Circle Towns: One of my childhood map memories is the distinctively circular shape of Shelby, NC, on the state’s official highway map:
Shelby was not an anomaly; there were quite a few North Carolina towns whose limits were originally prescribed by a perfect circle. Shelby just happened to be the only one large enough to be depicted as such and that still retained its circular shape at that time (at least on the state highway map). An excellent source for locating North Carolina “circle towns” is the series of highway maintenance maps of individual counties, such as the 1962 series available here. Below is a close-up from the Cleveland County map of 1968; it reveals that Shelby had already developed a “growth” on its southwest limits. Nearby are the perfect circles of Lattimore (top left) and Boiling Springs (bottom left).
The original boundaries of towns are described in various volumes of the proceedings of the state’s General Assembly. For circle towns, the description provides a central point and a radius of a given distance from that point. The central point could be a courthouse, a train depot, the local high school, a railroad bridge, or “a certain white oak on the east side of the public road, near a well at the stores of Rogers Brothers and Cowing Brothers.”1 In 1889, founders of the town of Clyde made a knot in the door of the train depot the center point for their circular town.2 Clyde is still a mostly circular town.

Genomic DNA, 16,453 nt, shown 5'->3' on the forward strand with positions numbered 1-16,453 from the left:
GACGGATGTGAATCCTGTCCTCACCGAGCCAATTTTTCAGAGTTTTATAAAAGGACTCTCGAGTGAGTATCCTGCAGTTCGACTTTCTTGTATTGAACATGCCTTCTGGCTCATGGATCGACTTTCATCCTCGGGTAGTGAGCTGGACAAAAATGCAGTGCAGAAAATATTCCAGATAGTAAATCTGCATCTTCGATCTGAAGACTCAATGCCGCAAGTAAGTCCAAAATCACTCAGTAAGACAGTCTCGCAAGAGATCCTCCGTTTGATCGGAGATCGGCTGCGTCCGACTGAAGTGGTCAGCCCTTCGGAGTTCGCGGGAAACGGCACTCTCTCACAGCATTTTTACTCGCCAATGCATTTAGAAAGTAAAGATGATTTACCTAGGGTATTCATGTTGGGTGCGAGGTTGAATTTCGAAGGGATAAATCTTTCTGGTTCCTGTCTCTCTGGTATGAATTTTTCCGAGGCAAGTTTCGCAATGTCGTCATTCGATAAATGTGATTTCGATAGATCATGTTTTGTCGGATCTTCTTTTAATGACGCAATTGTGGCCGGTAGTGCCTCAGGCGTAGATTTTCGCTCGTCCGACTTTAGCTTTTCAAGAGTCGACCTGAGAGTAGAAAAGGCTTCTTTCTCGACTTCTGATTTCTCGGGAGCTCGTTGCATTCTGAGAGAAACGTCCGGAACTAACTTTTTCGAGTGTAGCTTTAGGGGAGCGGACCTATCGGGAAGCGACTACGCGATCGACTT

Did you know that circle towns are just as Southern as grits? In his 1963 article, Round Towns, Howard Schretter identified 620 circularly incorporated towns in the United States. Their distribution was as follows:
From a query of some of these circle towns, Schretter identified three reasons a circle was chosen: complete directional impartiality, explicit verbal clarity, and extreme ease in establishment. As far as ease of establishment, that obviously referred only to writing a description of the town limits. Schretter noted, a community anticipating field survey of its boundaries probably would not propose circular limits. It takes little engineering know-how to realize that the ever changing direction of a circular limit defies effective field location, since even the establishment of periodic monuments would not fix the location of the boundary at all points.3 That reminds me of the Louise Goffin song lyrics, “Sometimes a circle feels like a direction.”
Circle towns have caught the attention of other bloggers; so I’ll stop trying to re-invent the circle that rotates on an axle. Instead, check out these excellent sources of information:
Enigma, Georgia: Mystery of the South’s Circular Towns, by Frank Jacobs.
Circle Cities, by Sarah Michael Levine.
- “Round Towns”, by David A. Norris, in the Encyclopedia of North Carolina, edited by William Powell, available at this URL: http://www.ncpedia.org/round-towns
- Howard Schretter’s article is available on line at this URL: